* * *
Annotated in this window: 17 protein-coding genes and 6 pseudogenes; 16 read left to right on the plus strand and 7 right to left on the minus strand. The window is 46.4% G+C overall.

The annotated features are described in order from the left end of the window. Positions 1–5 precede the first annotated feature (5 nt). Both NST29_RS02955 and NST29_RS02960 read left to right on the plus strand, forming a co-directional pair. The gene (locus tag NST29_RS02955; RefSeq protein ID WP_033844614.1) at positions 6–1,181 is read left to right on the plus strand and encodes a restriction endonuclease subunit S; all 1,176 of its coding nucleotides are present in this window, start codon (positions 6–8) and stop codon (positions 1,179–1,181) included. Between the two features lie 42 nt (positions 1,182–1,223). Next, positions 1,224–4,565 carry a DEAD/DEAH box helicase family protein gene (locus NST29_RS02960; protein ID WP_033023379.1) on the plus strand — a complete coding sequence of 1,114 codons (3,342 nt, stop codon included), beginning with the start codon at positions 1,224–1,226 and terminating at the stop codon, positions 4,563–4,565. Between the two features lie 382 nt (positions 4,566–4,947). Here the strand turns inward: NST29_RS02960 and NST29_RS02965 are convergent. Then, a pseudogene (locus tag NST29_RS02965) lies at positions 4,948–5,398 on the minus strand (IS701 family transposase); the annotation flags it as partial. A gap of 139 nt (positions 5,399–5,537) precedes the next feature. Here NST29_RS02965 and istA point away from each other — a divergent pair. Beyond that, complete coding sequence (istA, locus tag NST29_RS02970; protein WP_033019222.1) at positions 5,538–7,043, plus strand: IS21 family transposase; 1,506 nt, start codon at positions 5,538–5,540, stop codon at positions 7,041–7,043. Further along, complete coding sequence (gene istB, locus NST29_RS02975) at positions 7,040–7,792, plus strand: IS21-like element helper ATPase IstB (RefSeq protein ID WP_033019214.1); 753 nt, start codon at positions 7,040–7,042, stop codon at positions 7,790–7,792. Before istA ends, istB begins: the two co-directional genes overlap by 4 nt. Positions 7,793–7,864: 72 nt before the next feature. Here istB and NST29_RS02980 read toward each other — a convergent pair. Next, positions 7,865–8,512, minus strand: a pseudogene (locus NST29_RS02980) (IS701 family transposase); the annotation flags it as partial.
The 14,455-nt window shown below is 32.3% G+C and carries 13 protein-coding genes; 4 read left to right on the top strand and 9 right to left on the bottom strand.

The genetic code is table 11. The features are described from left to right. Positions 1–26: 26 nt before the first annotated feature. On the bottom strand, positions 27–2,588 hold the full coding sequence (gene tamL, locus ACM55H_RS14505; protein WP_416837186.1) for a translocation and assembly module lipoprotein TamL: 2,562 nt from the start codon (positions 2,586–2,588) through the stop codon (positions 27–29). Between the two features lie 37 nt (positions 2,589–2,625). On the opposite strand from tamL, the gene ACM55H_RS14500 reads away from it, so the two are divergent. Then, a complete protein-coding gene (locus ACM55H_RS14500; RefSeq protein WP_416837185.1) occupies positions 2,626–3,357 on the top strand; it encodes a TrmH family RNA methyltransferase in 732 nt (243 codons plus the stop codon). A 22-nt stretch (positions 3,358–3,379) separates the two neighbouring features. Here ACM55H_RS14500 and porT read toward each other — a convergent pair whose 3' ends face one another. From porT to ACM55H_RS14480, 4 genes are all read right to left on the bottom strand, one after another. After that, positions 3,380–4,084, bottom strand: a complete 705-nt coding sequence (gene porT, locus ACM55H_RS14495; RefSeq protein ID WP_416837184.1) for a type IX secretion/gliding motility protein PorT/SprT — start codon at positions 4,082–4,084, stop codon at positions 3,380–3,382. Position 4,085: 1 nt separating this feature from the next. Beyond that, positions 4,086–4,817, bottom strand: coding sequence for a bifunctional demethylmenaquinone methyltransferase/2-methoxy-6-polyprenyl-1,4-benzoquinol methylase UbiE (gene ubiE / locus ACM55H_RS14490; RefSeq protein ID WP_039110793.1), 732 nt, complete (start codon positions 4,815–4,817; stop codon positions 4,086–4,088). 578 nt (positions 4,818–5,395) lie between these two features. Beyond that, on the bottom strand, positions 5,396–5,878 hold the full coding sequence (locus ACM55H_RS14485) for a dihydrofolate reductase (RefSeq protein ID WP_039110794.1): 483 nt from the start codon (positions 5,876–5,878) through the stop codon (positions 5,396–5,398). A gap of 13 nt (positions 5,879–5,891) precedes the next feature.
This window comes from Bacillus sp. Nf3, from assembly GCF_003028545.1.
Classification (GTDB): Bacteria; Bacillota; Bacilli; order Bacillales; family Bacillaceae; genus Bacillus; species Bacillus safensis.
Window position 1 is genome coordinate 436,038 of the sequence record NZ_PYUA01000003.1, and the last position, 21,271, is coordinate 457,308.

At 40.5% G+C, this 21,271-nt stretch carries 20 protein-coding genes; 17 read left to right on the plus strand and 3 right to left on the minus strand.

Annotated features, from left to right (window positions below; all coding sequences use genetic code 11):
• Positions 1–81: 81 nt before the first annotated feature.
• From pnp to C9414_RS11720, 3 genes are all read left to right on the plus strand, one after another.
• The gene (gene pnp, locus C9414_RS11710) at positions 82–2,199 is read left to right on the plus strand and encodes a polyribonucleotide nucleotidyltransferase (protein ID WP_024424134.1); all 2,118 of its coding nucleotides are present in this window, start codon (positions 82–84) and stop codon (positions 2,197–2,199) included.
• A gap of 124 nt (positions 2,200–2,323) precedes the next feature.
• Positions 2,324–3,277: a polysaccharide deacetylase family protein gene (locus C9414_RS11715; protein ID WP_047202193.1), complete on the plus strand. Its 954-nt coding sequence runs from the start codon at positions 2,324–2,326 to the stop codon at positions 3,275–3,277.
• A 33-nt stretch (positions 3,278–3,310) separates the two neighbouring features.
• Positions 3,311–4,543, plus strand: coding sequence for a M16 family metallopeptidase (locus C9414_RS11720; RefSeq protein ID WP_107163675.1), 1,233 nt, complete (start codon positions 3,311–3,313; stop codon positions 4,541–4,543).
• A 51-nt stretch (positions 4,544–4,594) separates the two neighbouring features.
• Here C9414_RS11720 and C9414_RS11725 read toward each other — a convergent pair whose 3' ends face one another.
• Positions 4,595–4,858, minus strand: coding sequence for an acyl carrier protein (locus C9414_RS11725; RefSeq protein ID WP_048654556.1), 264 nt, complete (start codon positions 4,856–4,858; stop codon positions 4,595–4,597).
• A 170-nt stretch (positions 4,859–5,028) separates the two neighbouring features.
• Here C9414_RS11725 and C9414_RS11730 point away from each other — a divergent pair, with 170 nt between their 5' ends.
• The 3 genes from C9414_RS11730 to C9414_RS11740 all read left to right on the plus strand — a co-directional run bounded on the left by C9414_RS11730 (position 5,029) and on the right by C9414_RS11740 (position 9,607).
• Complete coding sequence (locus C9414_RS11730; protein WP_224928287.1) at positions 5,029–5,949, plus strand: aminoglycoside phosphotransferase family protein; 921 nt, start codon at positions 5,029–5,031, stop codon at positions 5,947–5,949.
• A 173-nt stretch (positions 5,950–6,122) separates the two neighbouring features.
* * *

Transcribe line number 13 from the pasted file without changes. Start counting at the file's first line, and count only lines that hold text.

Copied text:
• A gap of 124 nt (positions 2,200–2,323) precedes the next feature.